Hey there, Gamers and Game Makers!
In this week's blog, I'm going to talk a little about what it was like remaking a game I made a few years ago that is also one of my favorites, Fading Light.
So, the original Fading Light, for those who don't know, is a short first person horror game set deep underground in the fictional Arkham Caves. The player finds themselves here after wandering from a tour group in the caves and while exploring falls down deeper into an unknown section of the caves. From this point on the players given objective is to find a way out of the cave. What could go wrong, right? Well, soon enough you discover you are not alone down in the depths of the cave and you find yourself being hunted by creatures of a dark primal nature.
Comparison of the games opening. Left: Original Right: Remake
From a mechanics point of view, while the original was good and well received, there were certain aspects that I would have liked more time to improve on.One of the main things the original lacked was a save system. Now while the game is short enough that players tend to finish it in a single sitting,I still would have liked them to have the ability to save. The monsters in the original were never inflicted much damage to the player and I had the players health regenerate. So while they were scary at first, they soon became clearly no real threat and as such just an obstacle to avoid.
So what are the main changes in the remake? One of the first things I wanted to address in the remake was the monsters. The original game had humanoid creatures that while they were scary, didn't feel quite natural to that environment. So the first thing from an artistic and aesthetic point of view was to change them. In the remake, the creatures are now arachnid monsters which right away feels more natural to the environment. In the original, the monsters didn't deal much damage and as a result didn't pose much of a threat. So in the remake, I knew right away that I didn't just want to make them more of a challenge but to make them a real terrifying predator. I removed the regenerating health system and made the monsters insta-kill the player. With improved pathfinding and AI, this makes them much more of a threat in game and with their spawning times and locations random, even I get surprised by them. With how they move, adding a scratching sound effect for their walk cycle makes for a good warning system to alert the player that one is close while at the same time acting as a sort of fear mechanic.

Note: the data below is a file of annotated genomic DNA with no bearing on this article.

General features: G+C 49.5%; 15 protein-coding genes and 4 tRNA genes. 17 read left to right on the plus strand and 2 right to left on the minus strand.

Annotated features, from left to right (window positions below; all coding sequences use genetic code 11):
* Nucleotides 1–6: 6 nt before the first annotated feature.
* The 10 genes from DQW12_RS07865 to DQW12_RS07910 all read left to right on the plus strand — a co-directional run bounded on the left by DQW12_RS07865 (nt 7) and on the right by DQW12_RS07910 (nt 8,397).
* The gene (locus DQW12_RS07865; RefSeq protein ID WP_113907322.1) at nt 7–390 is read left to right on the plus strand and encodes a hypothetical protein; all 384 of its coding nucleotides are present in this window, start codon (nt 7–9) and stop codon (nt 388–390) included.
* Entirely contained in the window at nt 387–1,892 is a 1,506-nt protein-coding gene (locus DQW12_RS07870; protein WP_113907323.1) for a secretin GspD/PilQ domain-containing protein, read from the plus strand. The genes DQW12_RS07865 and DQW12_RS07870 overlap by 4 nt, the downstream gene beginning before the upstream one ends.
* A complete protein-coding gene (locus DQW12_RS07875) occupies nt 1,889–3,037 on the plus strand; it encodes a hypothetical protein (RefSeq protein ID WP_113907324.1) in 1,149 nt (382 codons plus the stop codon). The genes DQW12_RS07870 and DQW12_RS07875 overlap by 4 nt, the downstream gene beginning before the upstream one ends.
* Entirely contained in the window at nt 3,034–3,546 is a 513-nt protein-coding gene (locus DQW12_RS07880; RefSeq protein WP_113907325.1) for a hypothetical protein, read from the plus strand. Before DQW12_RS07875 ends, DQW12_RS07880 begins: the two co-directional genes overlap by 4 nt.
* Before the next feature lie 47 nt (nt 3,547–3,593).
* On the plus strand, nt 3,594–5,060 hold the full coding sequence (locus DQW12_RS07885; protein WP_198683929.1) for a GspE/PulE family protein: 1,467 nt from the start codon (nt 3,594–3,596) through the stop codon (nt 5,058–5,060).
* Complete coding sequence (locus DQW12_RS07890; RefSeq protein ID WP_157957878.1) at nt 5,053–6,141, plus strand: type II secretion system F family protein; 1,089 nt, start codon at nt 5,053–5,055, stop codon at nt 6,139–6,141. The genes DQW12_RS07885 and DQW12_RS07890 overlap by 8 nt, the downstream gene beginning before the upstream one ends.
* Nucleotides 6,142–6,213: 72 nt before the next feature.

The next thing I wanted to improve upon was the reading of notes in the game. In both the original and the remake, you find journal entries. In the original these were marked as single illuminated pages in the environment. Reading one brought up a very basic GUI texture and placed text over it. In the remake, the journal entries are found in the environment as actual books that once you you interact with bring up a journal created in photoshop to give a better effect in game.
Original game note pick-up.
Remake note pick-up.
The next thing I wanted to improve upon was the lighting of the game. Mainly the players source of light, the lantern. Both original and remake are dark games for the simple fact that when you're deep underground it's pitch black darkness. Anyone who's been on a tour of a cave will be able to tell you that when they turn off the lights, you are left in complete darkness.
Now, in both games, the players main source of light is an old lantern that they find. In the original the lantern light flickered as you'd expect an old oil lantern flame would. The main problem with the lantern light in the original was that the flickering was perhaps to intense and unnatural. In the remake I've toned down the flickering and adjusted the colors to emulate a more natural effect you'd imagine from an old oil lantern. As for the overall color palette, the original was in hindsight far to yellow in its tone. In the remake I've reduced the intensity of the colors and went for more of a slight orange to the lanterns light.
Lighting in original game
Lighting in remake
The other notable changes in the remake include changes to the games pacing and structure of gameplay. Nothing to major but small changes that make certain parts of the game make more sense and improve the overall player experience. Having finished the remake I'm happy with how it came out. I was afraid going into it that it wouldn't be as good but I think it definitely improved on the original keeping what made it good while bringing something new to the game. If you'd like to check out the original, you can find info here. If you'd like to check out the remake, you can find info here.
Until next time!